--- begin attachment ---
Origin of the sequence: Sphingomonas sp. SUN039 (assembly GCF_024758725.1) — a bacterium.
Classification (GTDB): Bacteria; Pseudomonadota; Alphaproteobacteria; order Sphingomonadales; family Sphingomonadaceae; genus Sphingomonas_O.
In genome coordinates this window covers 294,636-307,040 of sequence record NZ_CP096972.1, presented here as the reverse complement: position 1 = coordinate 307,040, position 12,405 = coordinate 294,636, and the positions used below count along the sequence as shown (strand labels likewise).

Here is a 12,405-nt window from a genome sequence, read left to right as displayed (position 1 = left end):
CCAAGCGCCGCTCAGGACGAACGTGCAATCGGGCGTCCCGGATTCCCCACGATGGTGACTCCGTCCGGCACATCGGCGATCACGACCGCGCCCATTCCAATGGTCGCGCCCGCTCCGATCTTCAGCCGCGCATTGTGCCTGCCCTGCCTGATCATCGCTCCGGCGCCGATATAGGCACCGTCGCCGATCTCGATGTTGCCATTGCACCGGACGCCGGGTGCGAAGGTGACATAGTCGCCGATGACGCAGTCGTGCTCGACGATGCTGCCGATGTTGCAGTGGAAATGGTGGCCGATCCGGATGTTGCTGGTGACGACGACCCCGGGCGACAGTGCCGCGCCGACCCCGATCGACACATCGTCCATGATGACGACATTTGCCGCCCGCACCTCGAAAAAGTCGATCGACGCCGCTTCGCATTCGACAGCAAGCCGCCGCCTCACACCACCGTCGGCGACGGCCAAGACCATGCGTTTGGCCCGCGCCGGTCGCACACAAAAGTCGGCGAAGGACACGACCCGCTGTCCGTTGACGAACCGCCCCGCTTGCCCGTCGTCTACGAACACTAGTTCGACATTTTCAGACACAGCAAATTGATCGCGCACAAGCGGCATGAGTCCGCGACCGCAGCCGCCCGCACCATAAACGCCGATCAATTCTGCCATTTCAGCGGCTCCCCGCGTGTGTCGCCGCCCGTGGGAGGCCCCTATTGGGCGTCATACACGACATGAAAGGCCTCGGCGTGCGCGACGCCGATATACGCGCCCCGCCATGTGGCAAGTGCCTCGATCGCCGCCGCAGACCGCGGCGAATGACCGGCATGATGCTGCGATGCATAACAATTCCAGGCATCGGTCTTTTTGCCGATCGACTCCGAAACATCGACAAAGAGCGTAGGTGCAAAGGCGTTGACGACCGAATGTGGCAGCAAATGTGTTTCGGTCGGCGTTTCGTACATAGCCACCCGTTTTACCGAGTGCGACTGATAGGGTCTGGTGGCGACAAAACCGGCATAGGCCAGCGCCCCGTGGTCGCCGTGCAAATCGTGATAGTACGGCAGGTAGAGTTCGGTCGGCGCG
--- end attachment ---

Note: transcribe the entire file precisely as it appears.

Origin of the sequence: Sphingomonas sp. SUN039 (assembly GCF_024758725.1) — a bacterium.
Classification (GTDB): Bacteria; Pseudomonadota; Alphaproteobacteria; order Sphingomonadales; family Sphingomonadaceae; genus Sphingomonas_O.
In genome coordinates this window covers 294,636-307,040 of sequence record NZ_CP096972.1, presented here as the reverse complement: position 1 = coordinate 307,040, position 12,405 = coordinate 294,636, and the positions used below count along the sequence as shown (strand labels likewise).

Here is a 12,405-nt window from a genome sequence, read left to right as displayed (position 1 = left end):
CCAAGCGCCGCTCAGGACGAACGTGCAATCGGGCGTCCCGGATTCCCCACGATGGTGACTCCGTCCGGCACATCGGCGATCACGACCGCGCCCATTCCAATGGTCGCGCCCGCTCCGATCTTCAGCCGCGCATTGTGCCTGCCCTGCCTGATCATCGCTCCGGCGCCGATATAGGCACCGTCGCCGATCTCGATGTTGCCATTGCACCGGACGCCGGGTGCGAAGGTGACATAGTCGCCGATGACGCAGTCGTGCTCGACGATGCTGCCGATGTTGCAGTGGAAATGGTGGCCGATCCGGATGTTGCTGGTGACGACGACCCCGGGCGACAGTGCCGCGCCGACCCCGATCGACACATCGTCCATGATGACGACATTTGCCGCCCGCACCTCGAAAAAGTCGATCGACGCCGCTTCGCATTCGACAGCAAGCCGCCGCCTCACACCACCGTCGGCGACGGCCAAGACCATGCGTTTGGCCCGCGCCGGTCGCACACAAAAGTCGGCGAAGGACACGACCCGCTGTCCGTTGACGAACCGCCCCGCTTGCCCGTCGTCTACGAACACTAGTTCGACATTTTCAGACACAGCAAATTGATCGCGCACAAGCGGCATGAGTCCGCGACCGCAGCCGCCCGCACCATAAACGCCGATCAATTCTGCCATTTCAGCGGCTCCCCGCGTGTGTCGCCGCCCGTGGGAGGCCCCTATTGGGCGTCATACACGACATGAAAGGCCTCGGCGTGCGCGACGCCGATATACGCGCCCCGCCATGTGGCAAGTGCCTCGATCGCCGCCGCAGACCGCGGCGAATGACCGGCATGATGCTGCGATGCATAACAATTCCAGGCATCGGTCTTTTTGCCGATCGACTCCGAAACATCGACAAAGAGCGTAGGTGCAAAGGCGTTGACGACCGAATGTGGCAGCAAATGTGTTTCGGTCGGCGTTTCGTACATAGCCACCCGTTTTACCGAGTGCGACTGATAGGGTCTGGTGGCGACAAAACCGGCATAGGCCAGCGCCCCGTGGTCGCCGTGCAAATCGTGATAGTACGGCAGGTAGAGTTCGGTCGGCGCG